Ahead of the meeting, Taoiseach John Bruton received a phone call from US President Bill Clinton, who labelled a statement by the IRA as “gutless” for blaming the British Government for the breakdown of the ceasefire.

According to a report in the New York Times after the explosion, a Dublin radio station received a statement apparently from the IRA announcing that “the complete cessation of military operations will end at 6pm” because “selfish party political and sectional interests in the London Parliament have been placed before the rights of the people of Ireland”. 

The IRA had also said “regrettable injuries” could have been avoided if police had responded promptly to “clear and specific warnings”.

In a transcript of the call between the two leaders, Clinton said that the attack had sickened him.

Clinton: I just wanted to call and say how sorry I am about what’s happened. It sickens me.

Bruton: It’s dreadful really and completely sudden and unexpected.

Bruton added that the incident had caught the Sinn Féin leadership by surprise, with both the Taoiseach and Clinton meeting with Adams in previous days.

“It seems to us on the face of it anyway, a lot of the Sinn Féin leadership were taken by surprise by what has happened,”Bruton said, while Clinton mentioned that Adams had been in the US “a few days ago”.

Bruton told the President that Adams was “completely taken aback” by the bombing, but says that it may be an act given that he had not condemned the attack, simply saying he regretted it.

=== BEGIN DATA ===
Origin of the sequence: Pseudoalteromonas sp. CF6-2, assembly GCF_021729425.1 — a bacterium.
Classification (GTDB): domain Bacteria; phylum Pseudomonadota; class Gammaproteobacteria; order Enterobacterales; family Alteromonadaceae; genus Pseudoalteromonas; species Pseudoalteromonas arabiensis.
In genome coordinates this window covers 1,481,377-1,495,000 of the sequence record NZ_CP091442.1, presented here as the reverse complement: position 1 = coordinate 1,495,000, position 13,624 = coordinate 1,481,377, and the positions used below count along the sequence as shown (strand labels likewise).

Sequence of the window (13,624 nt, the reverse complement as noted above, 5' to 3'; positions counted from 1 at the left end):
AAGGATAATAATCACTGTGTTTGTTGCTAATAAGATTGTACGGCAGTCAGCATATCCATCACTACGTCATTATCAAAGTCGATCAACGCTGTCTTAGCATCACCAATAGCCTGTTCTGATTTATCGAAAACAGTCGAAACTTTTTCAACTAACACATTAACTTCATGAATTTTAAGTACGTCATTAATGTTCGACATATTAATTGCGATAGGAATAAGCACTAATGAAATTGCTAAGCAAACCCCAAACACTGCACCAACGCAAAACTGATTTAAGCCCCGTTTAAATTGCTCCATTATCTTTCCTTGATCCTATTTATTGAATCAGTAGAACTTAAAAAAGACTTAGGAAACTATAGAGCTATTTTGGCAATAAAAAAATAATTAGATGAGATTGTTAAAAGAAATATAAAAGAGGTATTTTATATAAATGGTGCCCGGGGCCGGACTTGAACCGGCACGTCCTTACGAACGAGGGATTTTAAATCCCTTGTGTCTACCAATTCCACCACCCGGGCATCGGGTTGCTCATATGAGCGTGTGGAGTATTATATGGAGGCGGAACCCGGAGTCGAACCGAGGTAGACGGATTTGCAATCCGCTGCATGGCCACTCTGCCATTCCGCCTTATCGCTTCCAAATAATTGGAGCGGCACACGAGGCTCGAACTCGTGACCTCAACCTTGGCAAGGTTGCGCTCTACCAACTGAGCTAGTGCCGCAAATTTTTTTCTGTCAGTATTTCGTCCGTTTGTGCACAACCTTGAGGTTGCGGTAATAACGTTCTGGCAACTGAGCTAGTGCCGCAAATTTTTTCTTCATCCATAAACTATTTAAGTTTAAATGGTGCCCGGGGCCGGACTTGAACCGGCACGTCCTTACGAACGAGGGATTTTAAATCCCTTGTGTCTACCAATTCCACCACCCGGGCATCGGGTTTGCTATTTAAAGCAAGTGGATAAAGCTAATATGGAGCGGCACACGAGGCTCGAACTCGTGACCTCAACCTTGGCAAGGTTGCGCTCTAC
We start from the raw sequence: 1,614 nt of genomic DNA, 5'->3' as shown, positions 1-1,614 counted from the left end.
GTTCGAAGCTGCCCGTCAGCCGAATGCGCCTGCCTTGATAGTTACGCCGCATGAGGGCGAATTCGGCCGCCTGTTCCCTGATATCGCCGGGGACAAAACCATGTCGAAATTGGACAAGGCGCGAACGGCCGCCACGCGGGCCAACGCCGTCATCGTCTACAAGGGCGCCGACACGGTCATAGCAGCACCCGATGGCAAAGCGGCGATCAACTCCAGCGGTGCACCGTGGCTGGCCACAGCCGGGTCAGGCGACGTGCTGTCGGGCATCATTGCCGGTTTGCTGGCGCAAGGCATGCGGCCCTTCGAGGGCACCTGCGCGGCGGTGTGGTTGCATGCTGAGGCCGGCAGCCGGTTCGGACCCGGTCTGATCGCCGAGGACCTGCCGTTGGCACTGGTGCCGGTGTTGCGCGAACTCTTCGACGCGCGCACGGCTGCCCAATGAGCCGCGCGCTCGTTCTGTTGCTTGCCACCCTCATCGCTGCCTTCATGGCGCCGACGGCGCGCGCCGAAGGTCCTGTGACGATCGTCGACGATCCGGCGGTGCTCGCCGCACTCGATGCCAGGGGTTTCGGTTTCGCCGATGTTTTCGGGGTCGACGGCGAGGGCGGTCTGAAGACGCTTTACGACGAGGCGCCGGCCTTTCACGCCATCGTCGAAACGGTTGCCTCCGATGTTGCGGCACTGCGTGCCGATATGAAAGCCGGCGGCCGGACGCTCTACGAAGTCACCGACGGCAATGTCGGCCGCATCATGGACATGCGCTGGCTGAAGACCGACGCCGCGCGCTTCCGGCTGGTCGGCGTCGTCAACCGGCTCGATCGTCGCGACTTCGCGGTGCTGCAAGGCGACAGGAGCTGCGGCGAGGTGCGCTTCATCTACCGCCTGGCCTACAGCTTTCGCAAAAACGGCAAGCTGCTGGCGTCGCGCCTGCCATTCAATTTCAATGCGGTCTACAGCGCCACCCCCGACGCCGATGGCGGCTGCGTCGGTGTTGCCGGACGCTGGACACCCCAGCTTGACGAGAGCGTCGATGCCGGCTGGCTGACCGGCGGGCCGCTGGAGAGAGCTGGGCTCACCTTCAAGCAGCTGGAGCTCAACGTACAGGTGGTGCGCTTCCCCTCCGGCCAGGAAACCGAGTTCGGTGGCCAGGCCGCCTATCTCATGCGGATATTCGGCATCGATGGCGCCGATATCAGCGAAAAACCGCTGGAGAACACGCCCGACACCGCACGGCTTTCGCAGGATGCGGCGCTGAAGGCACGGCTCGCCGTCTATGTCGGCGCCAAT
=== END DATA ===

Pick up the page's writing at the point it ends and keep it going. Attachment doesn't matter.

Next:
“The Sinn Fein president, Gerry Adams, said he was saddened and appeared to accept that the IRA ceasefire had ended, saying he regretted that ‘an unprecedented opportunity for peace has foundered on the refusal of the British government and Unionist leaders to enter into dialogue and substantive negotiations’,” read The Guardian the morning after the attack.

In particular, Clinton hit out at the blaming of the British Government for the ending of the ceasefire.

Yeah I understand, you know, blaming the British for it I think under these circumstances is pretty gutless.

Bruton told Clinton that he believed progress had been made on bringing the British around on the idea of proximity peace process talks between political parties but that this had been placed on the “back burner” following the bombing.

On the same night that the Taoiseach spoke with Clinton, the Cabinet subcommittee on Northern Ireland discussed the potential for a loyalist response to the Canary Wharf attack.

The IRA ceasefire was eventually renewed in July 1997, with Sinn Féin subsequently agreeing to the “Mitchell Principals”, one of which included a commitment to non-violence as part of the Good Friday Agreement negotiations.

The Agreement itself was reached in April 1998 following months of negotiations between the Irish and British Governments, alongside parties in Northern Ireland.

However, the process of IRA decommissioning did not take place until August 2001, due to disagreement with the stance of the UK Government.